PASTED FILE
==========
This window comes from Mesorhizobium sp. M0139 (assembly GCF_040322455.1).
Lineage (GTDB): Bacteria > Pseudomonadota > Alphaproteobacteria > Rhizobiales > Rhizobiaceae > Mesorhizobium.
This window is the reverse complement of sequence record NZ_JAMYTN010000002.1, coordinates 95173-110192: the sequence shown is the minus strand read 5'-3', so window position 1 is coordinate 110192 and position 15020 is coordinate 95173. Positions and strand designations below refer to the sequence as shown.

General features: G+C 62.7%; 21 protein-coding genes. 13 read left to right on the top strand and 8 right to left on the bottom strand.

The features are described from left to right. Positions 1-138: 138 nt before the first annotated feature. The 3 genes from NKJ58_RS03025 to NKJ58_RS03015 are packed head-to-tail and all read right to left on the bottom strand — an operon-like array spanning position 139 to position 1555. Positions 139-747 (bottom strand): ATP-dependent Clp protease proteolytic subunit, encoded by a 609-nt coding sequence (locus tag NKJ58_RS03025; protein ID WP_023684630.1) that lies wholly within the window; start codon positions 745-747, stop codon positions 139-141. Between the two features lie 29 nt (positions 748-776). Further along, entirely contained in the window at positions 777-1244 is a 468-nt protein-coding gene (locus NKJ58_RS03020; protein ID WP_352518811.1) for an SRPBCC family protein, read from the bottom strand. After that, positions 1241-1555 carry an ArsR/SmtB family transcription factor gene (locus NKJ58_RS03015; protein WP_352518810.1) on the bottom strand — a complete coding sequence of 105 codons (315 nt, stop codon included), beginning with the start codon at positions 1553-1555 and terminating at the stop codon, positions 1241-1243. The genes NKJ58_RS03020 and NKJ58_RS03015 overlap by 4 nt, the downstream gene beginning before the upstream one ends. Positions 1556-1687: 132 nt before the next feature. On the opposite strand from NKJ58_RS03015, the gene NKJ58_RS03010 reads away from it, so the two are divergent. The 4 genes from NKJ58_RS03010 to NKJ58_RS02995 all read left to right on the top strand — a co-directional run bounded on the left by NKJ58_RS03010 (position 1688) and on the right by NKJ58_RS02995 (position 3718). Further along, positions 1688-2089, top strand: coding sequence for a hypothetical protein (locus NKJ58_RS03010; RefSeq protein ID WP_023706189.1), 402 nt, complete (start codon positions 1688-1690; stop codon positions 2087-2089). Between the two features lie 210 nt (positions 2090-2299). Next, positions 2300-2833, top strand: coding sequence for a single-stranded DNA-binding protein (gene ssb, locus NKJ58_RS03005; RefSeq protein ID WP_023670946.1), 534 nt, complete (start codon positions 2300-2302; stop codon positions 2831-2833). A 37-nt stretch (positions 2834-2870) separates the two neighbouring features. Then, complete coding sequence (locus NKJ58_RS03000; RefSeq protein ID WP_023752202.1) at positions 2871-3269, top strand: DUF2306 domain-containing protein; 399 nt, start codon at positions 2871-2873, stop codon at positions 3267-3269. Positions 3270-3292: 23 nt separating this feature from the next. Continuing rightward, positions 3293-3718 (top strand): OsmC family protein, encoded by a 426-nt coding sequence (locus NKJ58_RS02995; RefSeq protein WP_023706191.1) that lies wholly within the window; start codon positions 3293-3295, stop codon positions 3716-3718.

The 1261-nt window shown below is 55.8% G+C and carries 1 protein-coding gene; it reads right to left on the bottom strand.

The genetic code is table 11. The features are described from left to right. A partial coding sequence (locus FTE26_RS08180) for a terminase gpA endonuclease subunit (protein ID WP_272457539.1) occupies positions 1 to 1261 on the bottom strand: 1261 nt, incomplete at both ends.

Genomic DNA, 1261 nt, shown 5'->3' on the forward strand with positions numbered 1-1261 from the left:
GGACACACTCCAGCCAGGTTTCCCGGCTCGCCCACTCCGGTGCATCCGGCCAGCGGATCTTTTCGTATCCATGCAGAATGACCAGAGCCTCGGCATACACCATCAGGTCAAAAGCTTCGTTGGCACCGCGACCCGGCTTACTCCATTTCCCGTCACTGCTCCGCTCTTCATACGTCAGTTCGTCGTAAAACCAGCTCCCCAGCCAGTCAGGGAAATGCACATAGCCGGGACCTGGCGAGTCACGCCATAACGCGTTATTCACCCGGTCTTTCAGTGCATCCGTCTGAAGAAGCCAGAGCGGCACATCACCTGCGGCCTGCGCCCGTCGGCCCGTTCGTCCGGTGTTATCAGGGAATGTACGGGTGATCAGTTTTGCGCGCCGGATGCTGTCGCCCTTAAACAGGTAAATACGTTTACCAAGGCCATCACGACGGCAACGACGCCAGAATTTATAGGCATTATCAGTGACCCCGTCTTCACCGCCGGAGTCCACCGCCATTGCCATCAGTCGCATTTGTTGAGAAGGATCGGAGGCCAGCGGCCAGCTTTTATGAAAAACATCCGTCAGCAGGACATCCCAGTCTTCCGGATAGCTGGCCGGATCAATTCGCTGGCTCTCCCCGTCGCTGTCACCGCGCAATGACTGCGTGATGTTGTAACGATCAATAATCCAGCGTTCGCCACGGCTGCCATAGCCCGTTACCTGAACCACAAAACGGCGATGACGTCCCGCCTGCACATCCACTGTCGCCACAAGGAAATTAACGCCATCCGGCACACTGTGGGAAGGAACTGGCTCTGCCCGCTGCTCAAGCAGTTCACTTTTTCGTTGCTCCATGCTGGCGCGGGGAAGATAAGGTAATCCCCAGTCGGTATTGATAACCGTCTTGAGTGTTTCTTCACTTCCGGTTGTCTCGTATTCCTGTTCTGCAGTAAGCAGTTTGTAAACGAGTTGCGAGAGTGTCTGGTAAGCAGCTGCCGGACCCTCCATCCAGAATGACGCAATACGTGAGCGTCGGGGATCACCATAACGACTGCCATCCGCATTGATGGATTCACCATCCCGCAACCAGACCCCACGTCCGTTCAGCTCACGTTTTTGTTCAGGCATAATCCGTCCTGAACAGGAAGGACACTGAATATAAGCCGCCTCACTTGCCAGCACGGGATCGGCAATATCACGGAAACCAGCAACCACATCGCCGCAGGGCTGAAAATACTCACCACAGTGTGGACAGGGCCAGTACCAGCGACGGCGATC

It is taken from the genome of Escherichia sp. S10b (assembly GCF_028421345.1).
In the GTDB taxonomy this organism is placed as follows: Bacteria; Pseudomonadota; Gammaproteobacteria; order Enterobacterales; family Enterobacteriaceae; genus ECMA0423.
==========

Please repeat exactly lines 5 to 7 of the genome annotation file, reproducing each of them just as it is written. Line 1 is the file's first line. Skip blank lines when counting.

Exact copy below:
The features are described from left to right. Positions 1-138: 138 nt before the first annotated feature. The 3 genes from NKJ58_RS03025 to NKJ58_RS03015 are packed head-to-tail and all read right to left on the bottom strand — an operon-like array spanning position 139 to position 1555. Positions 139-747 (bottom strand): ATP-dependent Clp protease proteolytic subunit, encoded by a 609-nt coding sequence (locus tag NKJ58_RS03025; protein ID WP_023684630.1) that lies wholly within the window; start codon positions 745-747, stop codon positions 139-141. Between the two features lie 29 nt (positions 748-776). Further along, entirely contained in the window at positions 777-1244 is a 468-nt protein-coding gene (locus NKJ58_RS03020; protein ID WP_352518811.1) for an SRPBCC family protein, read from the bottom strand. After that, positions 1241-1555 carry an ArsR/SmtB family transcription factor gene (locus NKJ58_RS03015; protein WP_352518810.1) on the bottom strand — a complete coding sequence of 105 codons (315 nt, stop codon included), beginning with the start codon at positions 1553-1555 and terminating at the stop codon, positions 1241-1243. The genes NKJ58_RS03020 and NKJ58_RS03015 overlap by 4 nt, the downstream gene beginning before the upstream one ends. Positions 1556-1687: 132 nt before the next feature. On the opposite strand from NKJ58_RS03015, the gene NKJ58_RS03010 reads away from it, so the two are divergent. The 4 genes from NKJ58_RS03010 to NKJ58_RS02995 all read left to right on the top strand — a co-directional run bounded on the left by NKJ58_RS03010 (position 1688) and on the right by NKJ58_RS02995 (position 3718). Further along, positions 1688-2089, top strand: coding sequence for a hypothetical protein (locus NKJ58_RS03010; RefSeq protein ID WP_023706189.1), 402 nt, complete (start codon positions 1688-1690; stop codon positions 2087-2089). Between the two features lie 210 nt (positions 2090-2299). Next, positions 2300-2833, top strand: coding sequence for a single-stranded DNA-binding protein (gene ssb, locus NKJ58_RS03005; RefSeq protein ID WP_023670946.1), 534 nt, complete (start codon positions 2300-2302; stop codon positions 2831-2833). A 37-nt stretch (positions 2834-2870) separates the two neighbouring features. Then, complete coding sequence (locus NKJ58_RS03000; RefSeq protein ID WP_023752202.1) at positions 2871-3269, top strand: DUF2306 domain-containing protein; 399 nt, start codon at positions 2871-2873, stop codon at positions 3267-3269. Positions 3270-3292: 23 nt separating this feature from the next. Continuing rightward, positions 3293-3718 (top strand): OsmC family protein, encoded by a 426-nt coding sequence (locus NKJ58_RS02995; RefSeq protein WP_023706191.1) that lies wholly within the window; start codon positions 3293-3295, stop codon positions 3716-3718.

The 1261-nt window shown below is 55.8% G+C and carries 1 protein-coding gene; it reads right to left on the bottom strand.

The genetic code is table 11. The features are described from left to right. A partial coding sequence (locus FTE26_RS08180) for a terminase gpA endonuclease subunit (protein ID WP_272457539.1) occupies positions 1 to 1261 on the bottom strand: 1261 nt, incomplete at both ends.